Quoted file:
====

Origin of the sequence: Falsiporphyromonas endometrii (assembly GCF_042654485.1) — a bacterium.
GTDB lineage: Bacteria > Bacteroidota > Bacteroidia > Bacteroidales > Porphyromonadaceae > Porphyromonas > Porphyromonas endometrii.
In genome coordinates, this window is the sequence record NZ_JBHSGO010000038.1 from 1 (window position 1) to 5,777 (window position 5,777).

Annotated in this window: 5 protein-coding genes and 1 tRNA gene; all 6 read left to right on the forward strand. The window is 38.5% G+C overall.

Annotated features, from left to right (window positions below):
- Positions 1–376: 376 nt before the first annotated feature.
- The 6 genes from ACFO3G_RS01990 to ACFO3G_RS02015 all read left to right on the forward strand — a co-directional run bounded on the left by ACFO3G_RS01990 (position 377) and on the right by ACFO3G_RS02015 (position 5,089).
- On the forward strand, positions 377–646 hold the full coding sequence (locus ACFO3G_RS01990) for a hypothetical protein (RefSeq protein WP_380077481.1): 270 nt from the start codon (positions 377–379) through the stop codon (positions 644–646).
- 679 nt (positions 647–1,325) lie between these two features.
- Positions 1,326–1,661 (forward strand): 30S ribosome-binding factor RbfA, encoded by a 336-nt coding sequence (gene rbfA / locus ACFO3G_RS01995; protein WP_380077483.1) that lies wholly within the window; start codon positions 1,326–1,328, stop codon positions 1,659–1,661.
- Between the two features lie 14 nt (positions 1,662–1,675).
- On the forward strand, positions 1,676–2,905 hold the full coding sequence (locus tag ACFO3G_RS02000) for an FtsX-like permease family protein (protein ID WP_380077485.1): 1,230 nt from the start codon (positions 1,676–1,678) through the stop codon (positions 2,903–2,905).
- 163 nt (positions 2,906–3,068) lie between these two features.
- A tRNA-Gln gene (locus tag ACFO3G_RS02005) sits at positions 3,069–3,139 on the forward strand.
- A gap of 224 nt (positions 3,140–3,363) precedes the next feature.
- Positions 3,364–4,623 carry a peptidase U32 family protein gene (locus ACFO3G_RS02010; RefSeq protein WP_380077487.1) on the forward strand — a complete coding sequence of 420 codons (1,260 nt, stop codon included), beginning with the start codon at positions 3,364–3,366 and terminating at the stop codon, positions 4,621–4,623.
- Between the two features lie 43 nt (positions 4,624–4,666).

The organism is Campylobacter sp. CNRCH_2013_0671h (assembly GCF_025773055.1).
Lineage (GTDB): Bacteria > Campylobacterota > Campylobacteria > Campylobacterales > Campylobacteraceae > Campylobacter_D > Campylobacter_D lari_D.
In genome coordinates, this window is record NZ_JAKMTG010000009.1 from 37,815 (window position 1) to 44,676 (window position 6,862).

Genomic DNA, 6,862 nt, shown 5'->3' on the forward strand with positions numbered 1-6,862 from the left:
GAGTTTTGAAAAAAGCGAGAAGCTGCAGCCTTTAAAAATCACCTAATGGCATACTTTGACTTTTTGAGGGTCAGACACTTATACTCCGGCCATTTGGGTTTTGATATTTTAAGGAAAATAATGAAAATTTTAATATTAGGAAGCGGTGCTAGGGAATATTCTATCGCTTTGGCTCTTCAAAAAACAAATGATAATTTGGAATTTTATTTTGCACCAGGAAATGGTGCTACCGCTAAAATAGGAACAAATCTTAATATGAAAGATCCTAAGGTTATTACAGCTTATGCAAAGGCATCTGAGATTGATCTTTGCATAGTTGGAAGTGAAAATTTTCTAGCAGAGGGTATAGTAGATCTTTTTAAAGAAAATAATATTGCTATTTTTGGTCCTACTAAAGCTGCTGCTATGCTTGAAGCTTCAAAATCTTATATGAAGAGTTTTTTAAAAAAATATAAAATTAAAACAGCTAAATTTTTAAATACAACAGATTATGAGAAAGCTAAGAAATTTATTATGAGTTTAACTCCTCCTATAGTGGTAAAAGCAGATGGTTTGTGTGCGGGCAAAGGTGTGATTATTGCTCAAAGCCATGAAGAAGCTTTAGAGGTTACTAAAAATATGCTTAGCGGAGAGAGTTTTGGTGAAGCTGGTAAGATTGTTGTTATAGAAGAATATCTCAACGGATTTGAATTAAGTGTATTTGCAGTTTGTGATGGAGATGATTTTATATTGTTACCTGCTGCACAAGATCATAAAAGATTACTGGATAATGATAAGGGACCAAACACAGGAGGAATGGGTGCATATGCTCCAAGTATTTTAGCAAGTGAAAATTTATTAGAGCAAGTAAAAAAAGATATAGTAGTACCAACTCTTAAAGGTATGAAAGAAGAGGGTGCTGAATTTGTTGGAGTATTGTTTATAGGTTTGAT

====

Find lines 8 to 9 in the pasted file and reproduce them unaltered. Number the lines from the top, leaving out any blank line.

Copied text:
- On the forward strand, positions 377–646 hold the full coding sequence (locus ACFO3G_RS01990) for a hypothetical protein (RefSeq protein WP_380077481.1): 270 nt from the start codon (positions 377–379) through the stop codon (positions 644–646).
- 679 nt (positions 647–1,325) lie between these two features.